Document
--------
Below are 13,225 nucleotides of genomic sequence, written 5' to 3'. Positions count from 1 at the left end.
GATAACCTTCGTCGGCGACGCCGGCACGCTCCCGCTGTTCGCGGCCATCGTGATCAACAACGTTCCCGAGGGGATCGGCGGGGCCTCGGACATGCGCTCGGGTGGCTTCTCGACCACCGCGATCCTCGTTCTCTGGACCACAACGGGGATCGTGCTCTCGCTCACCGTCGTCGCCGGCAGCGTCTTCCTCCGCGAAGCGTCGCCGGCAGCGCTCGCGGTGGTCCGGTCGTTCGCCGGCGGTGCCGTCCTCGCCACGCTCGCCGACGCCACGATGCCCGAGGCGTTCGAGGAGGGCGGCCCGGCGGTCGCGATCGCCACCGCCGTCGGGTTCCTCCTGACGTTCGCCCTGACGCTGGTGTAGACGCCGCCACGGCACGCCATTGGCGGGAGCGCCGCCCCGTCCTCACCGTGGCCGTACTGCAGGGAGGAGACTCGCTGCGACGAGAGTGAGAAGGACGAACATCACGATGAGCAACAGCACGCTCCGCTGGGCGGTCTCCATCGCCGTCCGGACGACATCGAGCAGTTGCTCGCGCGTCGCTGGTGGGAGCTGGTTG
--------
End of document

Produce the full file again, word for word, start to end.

Below are 13,225 nucleotides of genomic sequence, written 5' to 3'. Positions count from 1 at the left end.
GATAACCTTCGTCGGCGACGCCGGCACGCTCCCGCTGTTCGCGGCCATCGTGATCAACAACGTTCCCGAGGGGATCGGCGGGGCCTCGGACATGCGCTCGGGTGGCTTCTCGACCACCGCGATCCTCGTTCTCTGGACCACAACGGGGATCGTGCTCTCGCTCACCGTCGTCGCCGGCAGCGTCTTCCTCCGCGAAGCGTCGCCGGCAGCGCTCGCGGTGGTCCGGTCGTTCGCCGGCGGTGCCGTCCTCGCCACGCTCGCCGACGCCACGATGCCCGAGGCGTTCGAGGAGGGCGGCCCGGCGGTCGCGATCGCCACCGCCGTCGGGTTCCTCCTGACGTTCGCCCTGACGCTGGTGTAGACGCCGCCACGGCACGCCATTGGCGGGAGCGCCGCCCCGTCCTCACCGTGGCCGTACTGCAGGGAGGAGACTCGCTGCGACGAGAGTGAGAAGGACGAACATCACGATGAGCAACAGCACGCTCCGCTGGGCGGTCTCCATCGCCGTCCGGACGACATCGAGCAGTTGCTCGCGCGTCGCTGGTGGGAGCTGGTTG